Sunday, November 4, 2007
He was born in High gate, a suburb of London, the 20th child of his parents and was raised by his eldest sister, Ann, twenty-one years his senior. At the age of fifteen, he and his sister had to leave the family home and set up house together. He started work as a serious illustrator and his first publication, at the age of 19, was Illustrations of the Family of Psittacoses, or Parrots in 1830. His paintings were well received and he was favorably compared with Audubon. Throughout his life he continued to paint seriously. He had a lifelong ambition to illustrate Tennyson's poems; near the end of his life a volume with a small number of illustrations was published, but his vision for the work was never realized. Lear briefly gave drawing lessons to Queen Victoria, leading to some awkward incidents when he failed to observe proper court protocol.
He did not keep good health. From the age of six until the time of his death he suffered frequent grand mall epileptic seizures, as well as bronchitis, asthma, and in later life, partial blindness. Lear experienced his first epileptic fit while sitting in a tree. Lear felt lifelong guilt and shame for his epileptic condition. His adult diaries indicate that he always sensed the onset of a fit in time to remove himself from public view. How Lear was able to anticipate his fits is not known, but many people with epilepsy report a ringing in their ears or an "aura" before the onset of a fit.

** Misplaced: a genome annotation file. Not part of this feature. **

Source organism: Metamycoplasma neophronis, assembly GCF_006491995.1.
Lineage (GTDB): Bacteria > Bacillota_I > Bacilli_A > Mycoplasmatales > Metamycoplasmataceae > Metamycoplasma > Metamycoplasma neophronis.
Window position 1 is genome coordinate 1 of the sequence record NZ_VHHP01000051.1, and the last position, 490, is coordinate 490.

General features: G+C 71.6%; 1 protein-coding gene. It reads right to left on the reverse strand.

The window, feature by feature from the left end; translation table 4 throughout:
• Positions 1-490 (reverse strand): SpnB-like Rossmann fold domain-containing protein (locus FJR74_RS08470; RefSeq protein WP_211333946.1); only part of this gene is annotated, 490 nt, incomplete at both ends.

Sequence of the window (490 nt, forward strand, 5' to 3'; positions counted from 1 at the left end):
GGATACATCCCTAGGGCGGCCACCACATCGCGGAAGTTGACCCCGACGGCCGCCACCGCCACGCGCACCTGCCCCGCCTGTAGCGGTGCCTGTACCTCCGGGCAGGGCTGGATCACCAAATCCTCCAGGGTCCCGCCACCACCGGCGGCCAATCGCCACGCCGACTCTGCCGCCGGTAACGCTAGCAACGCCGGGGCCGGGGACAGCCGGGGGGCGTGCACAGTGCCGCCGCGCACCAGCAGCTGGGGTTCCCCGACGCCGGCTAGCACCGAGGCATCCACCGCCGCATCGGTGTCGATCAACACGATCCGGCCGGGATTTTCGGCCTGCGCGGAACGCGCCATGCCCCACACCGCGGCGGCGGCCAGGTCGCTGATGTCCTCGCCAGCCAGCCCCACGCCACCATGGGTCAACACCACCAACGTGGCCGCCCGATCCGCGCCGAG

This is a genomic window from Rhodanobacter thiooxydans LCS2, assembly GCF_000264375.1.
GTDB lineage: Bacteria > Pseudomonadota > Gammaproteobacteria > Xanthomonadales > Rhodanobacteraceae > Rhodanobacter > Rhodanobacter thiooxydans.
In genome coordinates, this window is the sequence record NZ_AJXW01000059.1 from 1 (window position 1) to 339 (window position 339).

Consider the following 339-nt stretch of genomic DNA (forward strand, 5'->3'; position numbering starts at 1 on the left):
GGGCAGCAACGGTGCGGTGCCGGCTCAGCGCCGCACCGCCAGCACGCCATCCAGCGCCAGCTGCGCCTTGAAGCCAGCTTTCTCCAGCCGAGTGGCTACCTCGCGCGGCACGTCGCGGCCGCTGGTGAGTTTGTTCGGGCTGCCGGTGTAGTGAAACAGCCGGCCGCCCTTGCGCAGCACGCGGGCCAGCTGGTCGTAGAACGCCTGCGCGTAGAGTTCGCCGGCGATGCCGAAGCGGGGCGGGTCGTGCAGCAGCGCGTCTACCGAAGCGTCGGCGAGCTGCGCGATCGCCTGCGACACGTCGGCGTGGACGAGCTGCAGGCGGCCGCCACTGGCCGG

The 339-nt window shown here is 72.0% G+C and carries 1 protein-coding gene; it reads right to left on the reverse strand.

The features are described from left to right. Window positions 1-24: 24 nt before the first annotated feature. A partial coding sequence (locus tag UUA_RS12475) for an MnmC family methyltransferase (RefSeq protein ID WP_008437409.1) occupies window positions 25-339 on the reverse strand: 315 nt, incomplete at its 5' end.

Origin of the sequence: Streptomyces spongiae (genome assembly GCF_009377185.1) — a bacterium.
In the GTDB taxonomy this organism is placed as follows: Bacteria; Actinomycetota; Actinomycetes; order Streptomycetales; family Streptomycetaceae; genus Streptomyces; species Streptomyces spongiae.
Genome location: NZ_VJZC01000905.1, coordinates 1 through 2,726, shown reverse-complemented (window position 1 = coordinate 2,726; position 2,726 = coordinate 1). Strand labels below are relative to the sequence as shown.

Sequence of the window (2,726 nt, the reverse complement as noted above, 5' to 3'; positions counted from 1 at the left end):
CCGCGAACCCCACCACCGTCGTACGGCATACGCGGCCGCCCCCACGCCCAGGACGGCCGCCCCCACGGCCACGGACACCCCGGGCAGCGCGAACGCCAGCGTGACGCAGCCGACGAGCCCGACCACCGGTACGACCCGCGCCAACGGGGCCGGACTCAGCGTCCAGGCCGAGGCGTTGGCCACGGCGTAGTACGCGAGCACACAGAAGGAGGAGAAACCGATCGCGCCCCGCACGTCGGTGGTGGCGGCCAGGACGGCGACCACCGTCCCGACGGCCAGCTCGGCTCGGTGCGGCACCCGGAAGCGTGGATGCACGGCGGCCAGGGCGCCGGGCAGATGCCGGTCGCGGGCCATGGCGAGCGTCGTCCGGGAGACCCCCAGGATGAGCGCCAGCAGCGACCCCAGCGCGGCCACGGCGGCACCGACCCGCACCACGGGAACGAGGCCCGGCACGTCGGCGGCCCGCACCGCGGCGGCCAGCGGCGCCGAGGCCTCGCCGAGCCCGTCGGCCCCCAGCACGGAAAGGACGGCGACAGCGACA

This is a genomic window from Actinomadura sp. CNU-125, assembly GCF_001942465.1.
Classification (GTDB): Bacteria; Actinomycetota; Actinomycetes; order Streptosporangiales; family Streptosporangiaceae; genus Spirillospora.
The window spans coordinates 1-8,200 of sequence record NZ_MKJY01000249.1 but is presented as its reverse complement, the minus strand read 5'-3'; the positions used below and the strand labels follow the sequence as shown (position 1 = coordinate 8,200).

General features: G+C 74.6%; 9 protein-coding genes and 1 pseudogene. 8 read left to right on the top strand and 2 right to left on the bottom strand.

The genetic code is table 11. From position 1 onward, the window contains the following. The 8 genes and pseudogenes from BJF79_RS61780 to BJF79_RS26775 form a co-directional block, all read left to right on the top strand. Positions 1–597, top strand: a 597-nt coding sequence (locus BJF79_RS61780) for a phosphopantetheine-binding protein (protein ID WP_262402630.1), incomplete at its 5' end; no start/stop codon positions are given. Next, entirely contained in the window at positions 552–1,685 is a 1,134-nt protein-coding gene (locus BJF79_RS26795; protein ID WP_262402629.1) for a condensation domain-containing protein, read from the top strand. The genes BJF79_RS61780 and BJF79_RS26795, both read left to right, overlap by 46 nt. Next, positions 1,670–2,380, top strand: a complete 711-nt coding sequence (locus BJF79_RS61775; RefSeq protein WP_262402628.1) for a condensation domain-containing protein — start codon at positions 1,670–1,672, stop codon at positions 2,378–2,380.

In 1846 Lear published A Book of Nonsense, a volume of limericks which went through three editions and helped popularize the form. In 1865 The History of the Seven Families of the Lake Pipple-Popple was published, and in 1867 his most famous piece of nonsense, The Owl and the Pussycat, which he wrote for the children of his patron Edward Stanley, 13th Earl of Derby. Many other works followed.
Lear's nonsense books were quite popular during his lifetime, but a rumor circulated that "Edward Lear" was merely a pseudonym, and the books' true author was the man to whom Lear had dedicated the works: his patron the Earl of Derby. Adherents of this rumor offered as evidence the facts that both men were named Edward, and that "Lear" is an anagram of "Earl".